Douglas County will see steep drop in rent and utility assistance funding as statewide program ends

photo by: Austin Hornbostel/Journal-World

The Douglas County Human Services Building, 2518 Ridge Court, is pictured Tuesday, Sept. 6, 2022. The office houses the county's human services program manager, Gabi Sprague.

Although rent and utility assistance funding has flowed freely into Douglas County in the past year, the well of federal relief programs is drying up.

From March of 2021 to this month, the Kansas Emergency Rental Assistance program distributed just over $19 million in rent and utility assistance to Douglas County. But that program is ending, with the nonprofit Kansas Housing Resources Corporation shifting the program to a “hold phase” and distributing its remaining federal funding based on a final round of applications in early October. Without KERA funding, Douglas County’s local rent and utility assistance provider, the Housing Stabilization Collaborative, will be left with less than $1 million in available aid through the end of 2023.

Douglas County’s human services program manager, Gabi Sprague, said the county has done a pretty good job of making the most of the KERA program while it’s been around. Sprague, who is the facilitator of the HSC’s stabilization program, said Douglas County’s KERA payments accounted for 7.4% of the total payments doled out throughout the state. That’s a good amount, she said, relative to how much of Kansas’ population is in Douglas County, about 4%. The HSC coupled the KERA aid with about $1.6 million of its own funds.

“I think the HSC was pretty integral in informing people about the KERA program and working with people to get people connected to that (aid),” Sprague said. “I’m proud of social service agencies’ ability to get people connected to that resource while it existed.”

But moving forward will be more complicated. The HSC recently received $350,000 from the City of Lawrence’s Affordable Housing Advisory Board to help bolster its capacity for rent and utility assistance now that KERA is expiring, but that only brings its available funding pool through the end of 2023 to somewhere around $944,000.

Agencies like Sprague’s have seen this coming for a while. In September, Sprague told the Journal-World that she expected the KERA program would end by the end of the year, but she also felt that the county was fairly well-positioned to weather that storm.

This week, Sprague said that the $944,000 in funding was about seven times the amount of rent and utility assistance that would have flowed into the county in a typical year prior to the coronavirus pandemic. However, it’s also only 4.6% of what came into the community from March of 2021 until now, and she said that some people had begun to depend on those COVID-era support programs.

“What I find mildly disheartening is I feel the federal government created these emergency rental assistance programs and people started relying on them,” Sprague said. “KERA provided 18 months of assistance with a little bit of landlord administrative burden. It was really easy … for landlords and tenants alike. Landlords didn’t have to worry about tenants paying their rent, and tenants didn’t have to pay their rent, so it was really a win-win situation for everyone, and really the KERA program was pretty good as long as everyone stayed on top of it. A lot of people began to rely on that, and now that’s all being taken away.”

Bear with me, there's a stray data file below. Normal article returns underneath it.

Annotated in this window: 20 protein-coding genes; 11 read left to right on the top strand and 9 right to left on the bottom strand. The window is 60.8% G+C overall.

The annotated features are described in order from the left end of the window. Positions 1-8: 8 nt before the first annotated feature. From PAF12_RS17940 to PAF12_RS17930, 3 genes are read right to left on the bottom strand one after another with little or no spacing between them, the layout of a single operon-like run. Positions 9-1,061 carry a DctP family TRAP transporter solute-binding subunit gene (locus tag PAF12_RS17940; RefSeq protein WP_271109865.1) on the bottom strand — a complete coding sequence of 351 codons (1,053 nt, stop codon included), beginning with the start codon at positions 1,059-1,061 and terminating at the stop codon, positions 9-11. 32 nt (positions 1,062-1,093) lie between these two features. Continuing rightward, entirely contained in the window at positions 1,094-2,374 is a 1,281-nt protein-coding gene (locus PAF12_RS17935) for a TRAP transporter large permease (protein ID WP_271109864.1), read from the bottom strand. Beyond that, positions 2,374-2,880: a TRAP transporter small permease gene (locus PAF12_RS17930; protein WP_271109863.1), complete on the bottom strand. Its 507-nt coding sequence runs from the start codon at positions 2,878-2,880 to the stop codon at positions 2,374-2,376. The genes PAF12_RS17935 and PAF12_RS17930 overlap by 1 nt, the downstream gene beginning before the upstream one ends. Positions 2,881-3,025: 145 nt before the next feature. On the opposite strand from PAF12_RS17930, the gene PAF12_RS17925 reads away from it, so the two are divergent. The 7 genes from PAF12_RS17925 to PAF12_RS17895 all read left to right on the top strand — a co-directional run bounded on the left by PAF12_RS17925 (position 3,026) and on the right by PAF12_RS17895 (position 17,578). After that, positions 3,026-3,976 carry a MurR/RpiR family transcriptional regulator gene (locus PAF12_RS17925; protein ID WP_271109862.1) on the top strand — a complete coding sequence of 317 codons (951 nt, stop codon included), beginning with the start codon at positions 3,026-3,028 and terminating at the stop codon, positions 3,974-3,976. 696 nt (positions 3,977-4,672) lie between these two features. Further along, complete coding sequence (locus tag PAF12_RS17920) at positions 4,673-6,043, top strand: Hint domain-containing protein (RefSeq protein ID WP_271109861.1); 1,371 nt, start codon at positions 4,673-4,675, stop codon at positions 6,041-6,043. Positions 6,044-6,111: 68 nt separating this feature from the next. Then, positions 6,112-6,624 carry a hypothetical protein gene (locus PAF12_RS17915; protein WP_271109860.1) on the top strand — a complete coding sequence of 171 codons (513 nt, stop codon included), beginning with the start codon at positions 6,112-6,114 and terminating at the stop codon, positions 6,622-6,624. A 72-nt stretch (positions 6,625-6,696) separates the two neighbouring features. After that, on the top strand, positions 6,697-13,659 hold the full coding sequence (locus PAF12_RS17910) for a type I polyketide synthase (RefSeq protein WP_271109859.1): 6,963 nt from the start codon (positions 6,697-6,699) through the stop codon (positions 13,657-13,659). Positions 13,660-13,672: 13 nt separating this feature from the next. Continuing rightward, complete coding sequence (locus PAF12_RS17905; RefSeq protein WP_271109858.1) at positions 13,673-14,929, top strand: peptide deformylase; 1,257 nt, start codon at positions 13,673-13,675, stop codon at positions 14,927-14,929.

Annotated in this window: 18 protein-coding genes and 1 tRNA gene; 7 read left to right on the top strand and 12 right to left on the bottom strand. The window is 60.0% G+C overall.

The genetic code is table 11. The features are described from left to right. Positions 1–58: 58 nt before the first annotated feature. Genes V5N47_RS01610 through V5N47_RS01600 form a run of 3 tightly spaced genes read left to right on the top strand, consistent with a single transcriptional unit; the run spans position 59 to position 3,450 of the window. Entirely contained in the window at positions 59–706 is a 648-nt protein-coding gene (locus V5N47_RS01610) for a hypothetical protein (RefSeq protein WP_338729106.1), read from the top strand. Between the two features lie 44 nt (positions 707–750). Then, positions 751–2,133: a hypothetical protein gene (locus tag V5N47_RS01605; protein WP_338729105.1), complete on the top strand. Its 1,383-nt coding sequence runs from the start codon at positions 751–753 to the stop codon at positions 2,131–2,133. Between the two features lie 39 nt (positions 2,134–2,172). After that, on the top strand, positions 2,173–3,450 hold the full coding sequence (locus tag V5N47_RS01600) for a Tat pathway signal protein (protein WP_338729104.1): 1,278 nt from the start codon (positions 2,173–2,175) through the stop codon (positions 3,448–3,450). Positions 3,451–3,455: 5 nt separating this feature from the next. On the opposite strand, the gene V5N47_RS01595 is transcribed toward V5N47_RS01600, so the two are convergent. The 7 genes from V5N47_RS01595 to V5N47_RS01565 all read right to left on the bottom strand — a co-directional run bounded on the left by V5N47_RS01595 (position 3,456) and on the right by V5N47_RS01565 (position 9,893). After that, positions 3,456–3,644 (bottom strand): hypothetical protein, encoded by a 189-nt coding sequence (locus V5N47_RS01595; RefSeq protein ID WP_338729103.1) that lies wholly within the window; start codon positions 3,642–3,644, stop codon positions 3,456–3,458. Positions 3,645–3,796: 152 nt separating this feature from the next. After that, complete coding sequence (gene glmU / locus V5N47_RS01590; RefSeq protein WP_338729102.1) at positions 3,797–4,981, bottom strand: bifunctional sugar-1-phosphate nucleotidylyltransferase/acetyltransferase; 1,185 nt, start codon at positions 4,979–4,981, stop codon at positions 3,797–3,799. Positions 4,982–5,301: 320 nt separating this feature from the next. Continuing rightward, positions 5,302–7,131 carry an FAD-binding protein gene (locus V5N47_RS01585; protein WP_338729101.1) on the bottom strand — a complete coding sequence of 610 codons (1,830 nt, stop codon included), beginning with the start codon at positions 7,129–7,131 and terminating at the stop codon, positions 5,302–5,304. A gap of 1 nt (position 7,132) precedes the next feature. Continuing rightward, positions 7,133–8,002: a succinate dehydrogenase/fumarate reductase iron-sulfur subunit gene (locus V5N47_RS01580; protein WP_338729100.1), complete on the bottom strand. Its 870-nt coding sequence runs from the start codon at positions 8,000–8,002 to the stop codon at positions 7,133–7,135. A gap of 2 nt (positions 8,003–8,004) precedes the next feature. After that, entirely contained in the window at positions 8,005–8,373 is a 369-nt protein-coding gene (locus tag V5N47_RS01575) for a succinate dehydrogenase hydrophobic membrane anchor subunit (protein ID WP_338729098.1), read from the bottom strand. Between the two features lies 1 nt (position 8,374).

And with that, Sprague said she’s worried the decision to halt the federal Emergency Rental Assistance program will further exacerbate the housing crisis. She said that, coupled with stagnant wages, rising housing costs and other challenges, means there are “a lot of different factors coalescing” all at once. It’s stressful, to say the least, Sprague said.

But Sprague said she’s hopeful that the situation’s not as dire as it seems. She said the HSC recognizes that there’s not enough funding to go around, so it will continue its efforts to seek out more rent and utility assistance funding. That will mean reaching out to local resources like the Douglas County Community Foundation to see if there’s any interest from private donors in contributing to the fund.

Sprague said the HSC is also looking into developing a resource network for local agencies to help bridge the gap.

“All of these agencies were doing grants and things before to get rent and utility assistance, so if we can all have some shared language and, like, put together documents for people doing that sort of work, we can all pool our money together,” Sprague said.

More broadly, Sprague listed a number of other strategies that’ll be in play to mitigate the decreased funding pool moving forward — building relationships between landlords and tenants, looking at adjustments in budgets that can funnel more money toward human services, and making its process as accessible as possible for priority populations like seniors and the county’s Spanish-speaking population.

A lot of that will mean staying the course, Sprague said, and looking toward community members for feedback — and crossing some fingers that the federal government looks to put more money into the U.S. Department of Housing and Urban Development to fund programs like KERA moving forward.

“I think developing that ecosystem while continuing to develop the resources that we have is really the best option,” Sprague said.


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